The Trikaya doctrine (Sanskrit, literally «Three bodies or personalities»; 三身 Chinese: Sānshén, Japanese: sanjin) is an important Buddhist teaching both on the nature of reality, and what a Buddha is. By the 4th century CE the Trikaya Doctrine had assumed the form that we now know. Briefly the doctrine says that a Buddha has three ‘bodies’: the nirmana-kaya or created body which manifests in time and space; the sambhoga-kaya or body of mutual enjoyment which is an archetypal manifestation; and the Dharma-kaya or ‘Reality body’ which ’embodies’ the very principle of enlightenment.
Buddhism has always recognised more than one Buddha. In the Pali Canon twenty-eight previous Buddhas are mentioned, and Gautama Buddha, the historical Buddha, is simply the Buddha who has appeared in our world age. Even before the Buddha’s Parinirvana the term Dharmakaya was current. Dharmakaya literally means Truth body, or Reality body. However all of these Buddha are unified in two ways: firstly they share similar special characteristics. All Buddhas have the 32 major marks, and the 80 minor marks of a superior being. These marks are not necessarily physical, but are talked about as bodily features. They include the ‘ushinisha’ or a bump on the top of the head; hair tightly curled; a white tuft of hair between the eyes, long arms that reach to their knees, long fingers and toes that are webbed; his penis is completely covered by his foreskin; images of an eight-spoked wheel on the soles of their feet etc. Clearly if these were physical marks the Buddha would have been a strange looking individual. But since not everyone was able to discern these marks on him, we can assume that they were either metaphorical, or a psychic phenomenon.
The other thing that all Buddhas have in common, is the Dharma that they teach, which is identical in each case.
In the Pali Canon The Buddha tells Vasettha that the Tathagata (the Buddha) was Dharma-kaya, the ‘Truth-body’ or the ‘Embodiment of Truth’, as well as Dharmabhuta, ‘Truth-become’, that is, ‘One who has become Truth’ (Digha Nikaya). On another occasion, the Buddha told Vakkali:’He who sees the Dhamma (Truth) sees the Tathagata, he who sees the Tathagata sees the Dhamma (Samyutta Nikaya). That is to say, the Buddha is equal to Truth, and all Buddhas are one and the same, being no different from one another in the Dharma-kaya, because Truth is one.’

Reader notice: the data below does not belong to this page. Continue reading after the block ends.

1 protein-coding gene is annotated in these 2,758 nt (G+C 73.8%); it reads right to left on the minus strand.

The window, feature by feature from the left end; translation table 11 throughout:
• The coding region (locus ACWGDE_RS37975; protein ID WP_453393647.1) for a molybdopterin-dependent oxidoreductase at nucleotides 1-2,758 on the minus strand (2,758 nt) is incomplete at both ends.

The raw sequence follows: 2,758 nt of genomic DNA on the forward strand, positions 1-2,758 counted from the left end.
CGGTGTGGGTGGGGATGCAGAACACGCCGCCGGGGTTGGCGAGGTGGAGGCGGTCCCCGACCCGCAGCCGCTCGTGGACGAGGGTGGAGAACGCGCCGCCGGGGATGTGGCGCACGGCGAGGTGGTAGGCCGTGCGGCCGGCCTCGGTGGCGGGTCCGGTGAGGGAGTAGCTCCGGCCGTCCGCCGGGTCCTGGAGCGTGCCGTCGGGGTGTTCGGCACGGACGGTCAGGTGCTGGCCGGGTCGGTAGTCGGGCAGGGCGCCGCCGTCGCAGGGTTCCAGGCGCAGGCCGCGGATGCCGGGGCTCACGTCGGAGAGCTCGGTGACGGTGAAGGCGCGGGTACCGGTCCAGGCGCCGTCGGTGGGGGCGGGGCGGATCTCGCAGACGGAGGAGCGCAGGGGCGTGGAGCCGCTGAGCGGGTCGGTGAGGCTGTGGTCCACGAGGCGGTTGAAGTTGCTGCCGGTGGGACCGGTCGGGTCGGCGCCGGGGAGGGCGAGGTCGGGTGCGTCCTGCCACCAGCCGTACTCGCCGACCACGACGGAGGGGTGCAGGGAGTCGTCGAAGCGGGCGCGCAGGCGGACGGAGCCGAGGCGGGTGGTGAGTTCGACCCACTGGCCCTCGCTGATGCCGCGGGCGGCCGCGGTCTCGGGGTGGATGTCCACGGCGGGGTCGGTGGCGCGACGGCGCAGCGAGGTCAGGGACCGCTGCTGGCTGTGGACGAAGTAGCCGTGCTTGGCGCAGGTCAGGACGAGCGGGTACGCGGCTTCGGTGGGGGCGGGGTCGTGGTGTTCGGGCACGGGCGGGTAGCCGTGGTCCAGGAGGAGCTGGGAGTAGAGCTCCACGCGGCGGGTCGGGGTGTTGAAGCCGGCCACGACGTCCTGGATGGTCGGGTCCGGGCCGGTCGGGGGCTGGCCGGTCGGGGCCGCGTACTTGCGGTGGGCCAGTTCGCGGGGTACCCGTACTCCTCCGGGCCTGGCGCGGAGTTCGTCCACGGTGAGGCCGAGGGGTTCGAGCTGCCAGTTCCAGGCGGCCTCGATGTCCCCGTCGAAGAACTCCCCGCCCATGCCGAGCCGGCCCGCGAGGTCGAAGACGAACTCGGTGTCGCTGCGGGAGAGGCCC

After the Buddha’s Parinirvana a distinction was made between the Buddhas physical body, rupakaya; and his Dharmakaya aspect. This was an understandable and necessary development. As the Buddha told Vakkali, he was a living example of the ‘Truth’ of the Dharma. Without that form to relate to, the Buddha’s followers could only relate to the Dharmakaya aspect of him. Despite the growth of the stupa cult in which the remains, or relics, of enlightened beings were worshipped, Buddhism sees such things as symbols of the Truth, rather than the Truth itself.
Later Mahayana Buddhists were concerned with the transcendent aspect of the Dharma. So therefore if the Dharma is transcendental, totally beyond space and time, then so is the Dharmakaya. One response to this was the development of the Tathagatagarbha Doctrine. Another was the introduction of the Sambhogakaya which conceptually fits between the rupakaya, now renamed nirmanakaya or created body, and the Dharmakaya.
The Sambhogakaya is that aspect of the Buddha, or the Dharma, that one meets in visions and in deep meditation. It could be considered an interface with the Dharmakaya. What it does, and what the Tathagatagarbha doctrine also does, is bring the transcendental within reach, it makes it immanent.
It has been suggested that there is a parallel here between the Trikaya doctrine and the Three Hypostases of Plotinus. Although the Dharmakaya and the Sambhogakaya certainly do bear some resemblance to The One and the Nous, the Nirmanakaya is hardly comparable to the World Soul, except for the fact that both exist within time rather than beyond it.
Moreover, Plotinus was alive considerably later than the Buddhist dissemination due to Ashoka which itself had a substantial influence on Europe (see History of Buddhism).